The results of mid-term elections in America generally track the national mood. Certainly, each race involves individual candidates of greater or lesser degrees of sanity, presentability, committment to personal hygiene, etc. And the way things play out in individual races does matter to some extent.
The results of a close election can change depending on, for example, how many previously unacknowledged children you have, or how often you do, or do not, lurk in a trench coat outside of a nunnery. But generally speaking, races tend to break disproportionately for one party or the other as the voting begins.
Swing voters, who can tip the very close races, usually react to perceived conditions in the country at the time they vote. People look at conditions as they exist almost literally as they drive to the polls. There is occasionally some stopping at Starbucks on the way, but there is typically very little analysis of how things came to be the way that they are, or what the future might hold. This phenomenon is best described, almost literally, as “It’s raining out now. I don’t like rain. I’m voting to throw all of the rain-causing bastards out!”
This is manifesting itself in the 2023 election on the issue of inflation. Inflation is high. It is not low. People like low more than high. Joe Biden is President now. “Now” is when inflation is high. So they are telling pollsters they will vote against Biden’s party to register their unhappiness that inflation, as we’ve discussed, is currently higher than it is low. With all due respect to the surface appeal of such a calculation, this is really dumb.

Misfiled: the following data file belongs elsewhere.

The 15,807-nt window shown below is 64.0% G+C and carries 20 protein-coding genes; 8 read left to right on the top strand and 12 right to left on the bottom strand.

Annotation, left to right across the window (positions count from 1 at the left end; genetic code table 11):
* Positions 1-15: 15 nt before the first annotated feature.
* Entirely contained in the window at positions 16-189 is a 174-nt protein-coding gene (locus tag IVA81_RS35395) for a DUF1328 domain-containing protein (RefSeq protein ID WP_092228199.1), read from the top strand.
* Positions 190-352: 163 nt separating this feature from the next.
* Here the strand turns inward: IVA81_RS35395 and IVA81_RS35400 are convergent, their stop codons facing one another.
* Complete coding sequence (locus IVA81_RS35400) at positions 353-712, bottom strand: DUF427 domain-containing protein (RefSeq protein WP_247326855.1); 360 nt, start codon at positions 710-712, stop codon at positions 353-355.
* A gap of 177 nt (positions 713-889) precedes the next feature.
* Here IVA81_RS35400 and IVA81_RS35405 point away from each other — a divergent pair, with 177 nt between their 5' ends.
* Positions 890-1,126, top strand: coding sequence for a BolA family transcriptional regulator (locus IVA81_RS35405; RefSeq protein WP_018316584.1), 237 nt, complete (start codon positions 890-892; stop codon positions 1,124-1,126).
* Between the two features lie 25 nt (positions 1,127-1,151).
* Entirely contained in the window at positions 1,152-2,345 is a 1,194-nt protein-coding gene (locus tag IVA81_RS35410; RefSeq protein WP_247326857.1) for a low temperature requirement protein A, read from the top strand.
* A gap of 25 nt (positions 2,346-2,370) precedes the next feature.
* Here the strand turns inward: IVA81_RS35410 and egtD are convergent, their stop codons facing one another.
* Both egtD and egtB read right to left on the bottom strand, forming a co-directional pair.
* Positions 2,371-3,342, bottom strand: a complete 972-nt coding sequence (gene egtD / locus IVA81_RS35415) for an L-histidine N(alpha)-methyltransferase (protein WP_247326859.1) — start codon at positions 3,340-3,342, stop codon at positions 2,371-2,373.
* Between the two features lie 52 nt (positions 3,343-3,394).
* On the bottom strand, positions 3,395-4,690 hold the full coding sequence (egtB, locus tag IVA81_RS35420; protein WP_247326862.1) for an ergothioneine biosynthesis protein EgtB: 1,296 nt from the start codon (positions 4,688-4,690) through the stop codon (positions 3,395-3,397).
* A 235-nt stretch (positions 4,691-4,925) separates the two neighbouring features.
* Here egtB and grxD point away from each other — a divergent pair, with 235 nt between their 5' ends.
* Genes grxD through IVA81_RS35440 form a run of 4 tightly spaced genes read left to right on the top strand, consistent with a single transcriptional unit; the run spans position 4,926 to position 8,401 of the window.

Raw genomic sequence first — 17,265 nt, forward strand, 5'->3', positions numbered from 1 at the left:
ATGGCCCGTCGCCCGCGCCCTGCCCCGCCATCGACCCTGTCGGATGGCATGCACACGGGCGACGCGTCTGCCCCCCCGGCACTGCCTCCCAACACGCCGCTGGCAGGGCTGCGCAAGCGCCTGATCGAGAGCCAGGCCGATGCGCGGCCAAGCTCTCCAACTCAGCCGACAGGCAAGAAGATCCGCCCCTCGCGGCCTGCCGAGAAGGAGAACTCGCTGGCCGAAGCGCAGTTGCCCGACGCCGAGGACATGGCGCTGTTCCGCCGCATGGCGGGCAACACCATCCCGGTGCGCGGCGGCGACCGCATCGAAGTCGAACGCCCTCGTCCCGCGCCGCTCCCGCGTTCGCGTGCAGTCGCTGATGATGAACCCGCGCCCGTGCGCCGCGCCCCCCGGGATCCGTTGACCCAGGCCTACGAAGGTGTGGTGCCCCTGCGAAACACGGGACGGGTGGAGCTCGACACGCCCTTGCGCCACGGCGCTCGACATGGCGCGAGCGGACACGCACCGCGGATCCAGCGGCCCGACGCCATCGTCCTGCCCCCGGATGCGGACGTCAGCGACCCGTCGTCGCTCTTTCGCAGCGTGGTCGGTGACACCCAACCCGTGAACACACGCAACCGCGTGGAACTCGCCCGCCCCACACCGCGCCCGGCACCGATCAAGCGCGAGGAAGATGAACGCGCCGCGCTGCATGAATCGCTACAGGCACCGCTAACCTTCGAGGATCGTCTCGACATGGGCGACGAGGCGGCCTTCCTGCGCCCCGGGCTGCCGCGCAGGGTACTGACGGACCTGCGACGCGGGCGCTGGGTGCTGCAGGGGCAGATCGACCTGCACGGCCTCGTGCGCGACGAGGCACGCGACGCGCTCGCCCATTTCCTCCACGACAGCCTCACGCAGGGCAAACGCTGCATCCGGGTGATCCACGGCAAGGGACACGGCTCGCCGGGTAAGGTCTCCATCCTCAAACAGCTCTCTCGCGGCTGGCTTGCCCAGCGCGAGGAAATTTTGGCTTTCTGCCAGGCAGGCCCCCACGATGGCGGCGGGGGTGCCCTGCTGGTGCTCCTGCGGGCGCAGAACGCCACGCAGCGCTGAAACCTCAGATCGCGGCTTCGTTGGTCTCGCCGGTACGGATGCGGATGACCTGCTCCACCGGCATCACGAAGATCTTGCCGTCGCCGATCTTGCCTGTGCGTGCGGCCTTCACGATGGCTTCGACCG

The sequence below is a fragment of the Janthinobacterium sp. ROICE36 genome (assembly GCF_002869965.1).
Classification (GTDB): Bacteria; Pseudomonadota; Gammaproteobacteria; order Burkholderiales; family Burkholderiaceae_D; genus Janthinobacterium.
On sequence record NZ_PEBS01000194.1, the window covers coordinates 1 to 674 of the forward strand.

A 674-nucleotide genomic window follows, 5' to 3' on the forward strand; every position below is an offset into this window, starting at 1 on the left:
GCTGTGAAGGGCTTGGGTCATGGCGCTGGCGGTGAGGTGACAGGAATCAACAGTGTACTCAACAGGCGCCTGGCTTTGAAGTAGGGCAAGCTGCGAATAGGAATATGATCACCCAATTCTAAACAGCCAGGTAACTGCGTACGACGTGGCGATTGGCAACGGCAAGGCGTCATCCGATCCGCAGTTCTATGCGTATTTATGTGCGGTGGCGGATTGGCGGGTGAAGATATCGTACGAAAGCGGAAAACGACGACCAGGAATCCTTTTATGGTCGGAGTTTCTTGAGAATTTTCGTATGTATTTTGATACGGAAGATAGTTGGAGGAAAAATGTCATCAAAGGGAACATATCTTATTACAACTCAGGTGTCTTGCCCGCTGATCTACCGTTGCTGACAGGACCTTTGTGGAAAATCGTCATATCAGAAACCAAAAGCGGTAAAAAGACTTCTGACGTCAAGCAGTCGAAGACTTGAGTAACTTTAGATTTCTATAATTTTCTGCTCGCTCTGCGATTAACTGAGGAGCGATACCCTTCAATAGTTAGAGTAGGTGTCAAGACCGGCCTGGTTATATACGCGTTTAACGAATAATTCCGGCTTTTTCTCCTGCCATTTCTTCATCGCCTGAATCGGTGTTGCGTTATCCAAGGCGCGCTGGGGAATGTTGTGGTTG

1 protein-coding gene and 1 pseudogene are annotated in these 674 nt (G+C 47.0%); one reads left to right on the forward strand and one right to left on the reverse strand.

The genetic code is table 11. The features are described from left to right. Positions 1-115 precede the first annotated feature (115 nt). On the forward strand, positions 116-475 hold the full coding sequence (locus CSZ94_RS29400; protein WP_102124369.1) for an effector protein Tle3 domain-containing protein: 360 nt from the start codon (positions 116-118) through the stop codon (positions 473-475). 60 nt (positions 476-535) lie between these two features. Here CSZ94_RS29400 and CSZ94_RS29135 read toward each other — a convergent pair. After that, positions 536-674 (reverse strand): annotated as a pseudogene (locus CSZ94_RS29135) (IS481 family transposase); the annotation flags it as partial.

The first reason it is dumb is because it is based on a logical fallacy. “Post hoc, ergo propter hoc”. This means “after this, therefore because of this.” And NOT, as I put on my Latin exam “Kitten innards make for a spicy pie”. I really should have studied more back in college. In any event, the point is that voting against Joe Biden or Democrats in general because of inflation (again, to recap, high, not low) only makes sense if Joe Biden and/or the Democrats are the cause of high inflation. They aren’t.
I didn’t study much more for economics than I did for Latin. I’m not even sure I took economics, which gives you a sense of how much I studied for it. But since college I’ve read a a lot about it. I’ve spoken with a good number of experts on fiscal and monetary policy about the causes of inflation. I’ve…